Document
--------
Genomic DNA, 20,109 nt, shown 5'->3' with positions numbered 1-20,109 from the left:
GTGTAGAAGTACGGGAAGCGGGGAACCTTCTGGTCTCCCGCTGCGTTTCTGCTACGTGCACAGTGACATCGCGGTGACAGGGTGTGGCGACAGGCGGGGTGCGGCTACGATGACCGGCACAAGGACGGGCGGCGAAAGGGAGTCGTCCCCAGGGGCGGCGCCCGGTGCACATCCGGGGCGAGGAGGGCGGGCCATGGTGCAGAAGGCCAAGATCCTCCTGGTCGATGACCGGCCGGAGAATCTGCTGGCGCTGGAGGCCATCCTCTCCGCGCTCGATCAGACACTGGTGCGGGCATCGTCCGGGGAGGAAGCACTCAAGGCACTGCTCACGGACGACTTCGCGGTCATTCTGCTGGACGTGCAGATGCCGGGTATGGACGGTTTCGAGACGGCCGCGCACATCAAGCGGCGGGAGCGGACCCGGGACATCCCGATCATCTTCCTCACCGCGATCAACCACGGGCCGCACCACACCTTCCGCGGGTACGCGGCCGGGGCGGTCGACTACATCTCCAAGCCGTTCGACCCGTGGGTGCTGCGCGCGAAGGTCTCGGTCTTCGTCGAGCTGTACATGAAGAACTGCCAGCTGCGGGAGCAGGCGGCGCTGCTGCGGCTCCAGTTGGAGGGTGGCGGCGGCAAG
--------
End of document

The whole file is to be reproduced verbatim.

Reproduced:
Genomic DNA, 20,109 nt, shown 5'->3' with positions numbered 1-20,109 from the left:
GTGTAGAAGTACGGGAAGCGGGGAACCTTCTGGTCTCCCGCTGCGTTTCTGCTACGTGCACAGTGACATCGCGGTGACAGGGTGTGGCGACAGGCGGGGTGCGGCTACGATGACCGGCACAAGGACGGGCGGCGAAAGGGAGTCGTCCCCAGGGGCGGCGCCCGGTGCACATCCGGGGCGAGGAGGGCGGGCCATGGTGCAGAAGGCCAAGATCCTCCTGGTCGATGACCGGCCGGAGAATCTGCTGGCGCTGGAGGCCATCCTCTCCGCGCTCGATCAGACACTGGTGCGGGCATCGTCCGGGGAGGAAGCACTCAAGGCACTGCTCACGGACGACTTCGCGGTCATTCTGCTGGACGTGCAGATGCCGGGTATGGACGGTTTCGAGACGGCCGCGCACATCAAGCGGCGGGAGCGGACCCGGGACATCCCGATCATCTTCCTCACCGCGATCAACCACGGGCCGCACCACACCTTCCGCGGGTACGCGGCCGGGGCGGTCGACTACATCTCCAAGCCGTTCGACCCGTGGGTGCTGCGCGCGAAGGTCTCGGTCTTCGTCGAGCTGTACATGAAGAACTGCCAGCTGCGGGAGCAGGCGGCGCTGCTGCGGCTCCAGTTGGAGGGTGGCGGCGGCAAG